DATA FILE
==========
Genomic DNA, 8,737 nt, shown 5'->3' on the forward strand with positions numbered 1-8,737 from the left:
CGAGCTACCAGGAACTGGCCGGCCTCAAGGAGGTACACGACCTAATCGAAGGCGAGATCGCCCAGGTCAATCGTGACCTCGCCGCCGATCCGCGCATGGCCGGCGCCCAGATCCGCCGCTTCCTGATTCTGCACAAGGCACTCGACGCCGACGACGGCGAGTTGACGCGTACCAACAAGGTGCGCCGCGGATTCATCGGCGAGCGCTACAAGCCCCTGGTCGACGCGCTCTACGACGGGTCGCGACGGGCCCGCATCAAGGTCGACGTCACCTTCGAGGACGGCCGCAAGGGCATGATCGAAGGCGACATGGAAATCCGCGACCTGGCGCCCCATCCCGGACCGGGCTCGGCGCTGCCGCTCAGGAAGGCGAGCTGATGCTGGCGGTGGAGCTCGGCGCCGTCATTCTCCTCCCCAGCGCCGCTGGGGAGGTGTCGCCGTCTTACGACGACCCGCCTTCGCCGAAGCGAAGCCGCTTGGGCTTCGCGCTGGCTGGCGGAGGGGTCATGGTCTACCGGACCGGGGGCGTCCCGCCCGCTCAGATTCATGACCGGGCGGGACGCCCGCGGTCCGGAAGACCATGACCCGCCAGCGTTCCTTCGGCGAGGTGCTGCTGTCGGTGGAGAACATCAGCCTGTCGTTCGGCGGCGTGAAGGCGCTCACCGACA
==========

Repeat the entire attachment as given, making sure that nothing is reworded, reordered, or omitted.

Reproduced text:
Genomic DNA, 8,737 nt, shown 5'->3' on the forward strand with positions numbered 1-8,737 from the left:
CGAGCTACCAGGAACTGGCCGGCCTCAAGGAGGTACACGACCTAATCGAAGGCGAGATCGCCCAGGTCAATCGTGACCTCGCCGCCGATCCGCGCATGGCCGGCGCCCAGATCCGCCGCTTCCTGATTCTGCACAAGGCACTCGACGCCGACGACGGCGAGTTGACGCGTACCAACAAGGTGCGCCGCGGATTCATCGGCGAGCGCTACAAGCCCCTGGTCGACGCGCTCTACGACGGGTCGCGACGGGCCCGCATCAAGGTCGACGTCACCTTCGAGGACGGCCGCAAGGGCATGATCGAAGGCGACATGGAAATCCGCGACCTGGCGCCCCATCCCGGACCGGGCTCGGCGCTGCCGCTCAGGAAGGCGAGCTGATGCTGGCGGTGGAGCTCGGCGCCGTCATTCTCCTCCCCAGCGCCGCTGGGGAGGTGTCGCCGTCTTACGACGACCCGCCTTCGCCGAAGCGAAGCCGCTTGGGCTTCGCGCTGGCTGGCGGAGGGGTCATGGTCTACCGGACCGGGGGCGTCCCGCCCGCTCAGATTCATGACCGGGCGGGACGCCCGCGGTCCGGAAGACCATGACCCGCCAGCGTTCCTTCGGCGAGGTGCTGCTGTCGGTGGAGAACATCAGCCTGTCGTTCGGCGGCGTGAAGGCGCTCACCGACA